Tech manufacturer Apple has decided to oppose the order of a judge to create loopholes in an iPhone in order to help the Federal Bureau of Investigation (FBI) access the smartphone of a terrorist.
The FBI has secured the iPhone 5c of San Bernardino shooter Syed Rizwan Farook, who killed 14 people in a health facility in California in December.
They wish to see the phone’s contents, including contact numbers, messages, and other details that can trace Farook’s connection with other terrorist groups.
However, because of the screen keypad lock that the FBI team cannot open, they cannot push through with the investigation. One main problem about the lock is that if the FBI fails to guess the right passcode, the iPhone will erase all of its contents, rendering it totally useless for the investigation.
As a result, the FBI asked a judge to issue a court order for Apple to comply.
— IBTimes UK (@IBTimesUK) February 17, 2016
The request is for Apple to disarm or disable the security feature that would trigger the iPhone to erase all of its contents. Federal authorities did not request for Apple to crack the code, nor did it request the company to extract the information from the smartphone.
However, the Cupertino manufacturer refused, stating that doing what the FBI is asking of them would mean compromising the security and privacy of its users.
In an open letter that Apple CEO Tim Cook released earlier this week, he said that the company is prepared to take on the FBI in a legal case rather than oblige the court order. Cook added that it may trigger a chain reaction issue that would compromise the security of all iPhones.
— People Magazine (@people) February 18, 2016
“In the wrong hands, this software — which does not exist today — would have the potential to unlock any iPhone in someone’s physical possession,” said Cook in the letter, referring to software that the FBI wants it to create.
The Apple chief executive also said that such a hook in iOS, one capable of bypassing security, could serve as a backdoor. He emphasized that even though the government could argue that the software would be use in limited occasions, no one can guarantee that the software would not be leaked.
Google CEO Sundar Pichai, as well as other executives from Silicon Valley, has expressed his support for Apple’s decision.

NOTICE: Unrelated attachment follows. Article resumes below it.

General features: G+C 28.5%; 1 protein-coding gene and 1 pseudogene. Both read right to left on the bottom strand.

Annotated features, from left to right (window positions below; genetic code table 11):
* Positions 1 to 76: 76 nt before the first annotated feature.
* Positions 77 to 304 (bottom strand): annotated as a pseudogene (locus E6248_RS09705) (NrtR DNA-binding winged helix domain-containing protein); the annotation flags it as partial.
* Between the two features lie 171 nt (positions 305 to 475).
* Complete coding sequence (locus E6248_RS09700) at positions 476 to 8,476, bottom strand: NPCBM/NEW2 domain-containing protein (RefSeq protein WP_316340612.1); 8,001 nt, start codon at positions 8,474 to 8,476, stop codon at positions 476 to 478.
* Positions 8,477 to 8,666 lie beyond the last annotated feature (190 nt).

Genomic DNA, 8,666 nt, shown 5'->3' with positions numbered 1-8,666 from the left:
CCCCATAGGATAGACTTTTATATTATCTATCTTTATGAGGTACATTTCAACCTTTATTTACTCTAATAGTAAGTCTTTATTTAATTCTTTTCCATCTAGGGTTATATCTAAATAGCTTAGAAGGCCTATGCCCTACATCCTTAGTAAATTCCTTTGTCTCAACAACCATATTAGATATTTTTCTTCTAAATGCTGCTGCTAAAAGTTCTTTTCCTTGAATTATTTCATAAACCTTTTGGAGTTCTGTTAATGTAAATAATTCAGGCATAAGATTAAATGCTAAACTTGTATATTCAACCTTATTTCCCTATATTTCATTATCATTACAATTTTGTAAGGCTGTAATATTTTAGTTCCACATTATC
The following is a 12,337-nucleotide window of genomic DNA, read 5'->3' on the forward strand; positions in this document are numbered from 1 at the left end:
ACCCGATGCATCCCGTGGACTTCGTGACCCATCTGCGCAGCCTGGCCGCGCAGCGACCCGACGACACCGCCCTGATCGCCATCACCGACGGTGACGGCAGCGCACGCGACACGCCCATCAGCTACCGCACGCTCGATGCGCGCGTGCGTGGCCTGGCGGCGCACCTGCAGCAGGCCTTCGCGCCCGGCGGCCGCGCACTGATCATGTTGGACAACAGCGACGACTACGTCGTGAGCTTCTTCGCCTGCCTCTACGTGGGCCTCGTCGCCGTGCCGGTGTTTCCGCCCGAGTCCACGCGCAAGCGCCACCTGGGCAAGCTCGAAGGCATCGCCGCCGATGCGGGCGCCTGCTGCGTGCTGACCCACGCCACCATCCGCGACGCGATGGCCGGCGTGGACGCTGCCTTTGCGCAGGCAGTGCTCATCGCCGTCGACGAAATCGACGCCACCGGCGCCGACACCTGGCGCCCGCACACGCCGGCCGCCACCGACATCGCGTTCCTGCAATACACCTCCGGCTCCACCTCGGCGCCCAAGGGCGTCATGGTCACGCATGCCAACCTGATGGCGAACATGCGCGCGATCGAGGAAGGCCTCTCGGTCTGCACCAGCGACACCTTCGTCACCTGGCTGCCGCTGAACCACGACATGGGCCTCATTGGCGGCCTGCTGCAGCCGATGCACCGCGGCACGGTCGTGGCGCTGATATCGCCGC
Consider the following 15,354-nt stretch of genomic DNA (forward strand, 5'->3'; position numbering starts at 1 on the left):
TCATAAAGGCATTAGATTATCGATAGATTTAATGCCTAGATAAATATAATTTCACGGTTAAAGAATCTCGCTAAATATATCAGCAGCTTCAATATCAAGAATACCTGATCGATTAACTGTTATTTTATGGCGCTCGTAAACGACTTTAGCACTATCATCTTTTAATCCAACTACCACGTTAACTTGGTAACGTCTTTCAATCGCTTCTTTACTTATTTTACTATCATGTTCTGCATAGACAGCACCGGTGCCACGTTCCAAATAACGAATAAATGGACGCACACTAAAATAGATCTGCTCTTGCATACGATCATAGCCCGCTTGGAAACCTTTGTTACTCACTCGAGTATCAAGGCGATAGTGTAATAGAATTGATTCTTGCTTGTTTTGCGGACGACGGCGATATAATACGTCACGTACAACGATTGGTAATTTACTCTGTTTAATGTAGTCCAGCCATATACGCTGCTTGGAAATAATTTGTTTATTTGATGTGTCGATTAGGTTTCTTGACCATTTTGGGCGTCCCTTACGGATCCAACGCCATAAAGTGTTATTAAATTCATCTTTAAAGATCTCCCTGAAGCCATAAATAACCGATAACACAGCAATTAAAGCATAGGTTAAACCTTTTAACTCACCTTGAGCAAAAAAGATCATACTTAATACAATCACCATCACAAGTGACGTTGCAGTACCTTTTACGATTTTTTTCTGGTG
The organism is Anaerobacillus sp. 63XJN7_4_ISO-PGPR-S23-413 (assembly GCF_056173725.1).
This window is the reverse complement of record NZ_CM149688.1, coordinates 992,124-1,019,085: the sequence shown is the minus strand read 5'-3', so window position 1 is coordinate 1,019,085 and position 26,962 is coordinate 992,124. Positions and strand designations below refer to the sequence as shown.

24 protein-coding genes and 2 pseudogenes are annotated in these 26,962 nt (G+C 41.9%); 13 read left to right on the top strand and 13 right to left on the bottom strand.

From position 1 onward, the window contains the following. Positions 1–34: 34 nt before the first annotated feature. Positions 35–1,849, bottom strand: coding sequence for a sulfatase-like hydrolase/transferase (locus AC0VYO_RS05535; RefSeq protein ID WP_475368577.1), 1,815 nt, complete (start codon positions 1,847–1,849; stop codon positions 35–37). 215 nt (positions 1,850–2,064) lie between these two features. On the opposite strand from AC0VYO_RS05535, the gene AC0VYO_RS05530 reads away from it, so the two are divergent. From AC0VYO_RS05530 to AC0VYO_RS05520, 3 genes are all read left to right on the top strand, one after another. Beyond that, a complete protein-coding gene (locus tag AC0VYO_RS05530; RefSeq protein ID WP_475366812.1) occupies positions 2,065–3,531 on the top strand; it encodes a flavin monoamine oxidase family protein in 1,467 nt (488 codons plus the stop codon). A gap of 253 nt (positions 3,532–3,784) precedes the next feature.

Google CEO backs Apple in fight with FBI over cracking San Bernardino gunman’s iPhone https://t.co/ShmK7UVyFB
— TIME.com (@TIME) February 18, 2016
In a series of Twitter posts, Pichai said that forcing companies to “enable hacking” would definitely violate the users’ protection policies.
The Google CEO also said that while there are instances where information may be shared with the government based on “valid legal orders”, this is definitely not the case here.
“But that’s wholly different than requiring companies to enable hacking of customer devices & data. Could be a troubling precedent,” he added.
4/5 But that’s wholly different than requiring companies to enable hacking of customer devices & data. Could be a troubling precedent
— sundarpichai (@sundarpichai) February 17, 2016
Because Apple stood firm in its decision, the FBI has taken up the case, and would use the All Writs Act of 1789, which is the statute that the Department of Justice cites in this case.
As both parties are preparing their legal arguments towards the case, some reports are surfacing claiming that Apple has already unlocked 70 iPhones for the U.S. government in the past.
However, it was soon clarified that those iPhones ran on older versions where Apple has the ability to directly extract information from the devices. That means the Cupertino manufacturer has not yet hacked into its own iPhone in order to appease the authorities.
Apple vs. the FBI explained, and how this case could affect your iPhonehttps://t.co/Yqn1ABHYZv
— Mashable (@mashable) February 18, 2016
Apple has hired Ted Olson and Theodore Boutrous Jr. as its defense lawyers in the case. They are known as the attorneys who successfully challenged California’s stand in banning same-sex marriages.
[Image by ChinaFotoPress, Getty Images]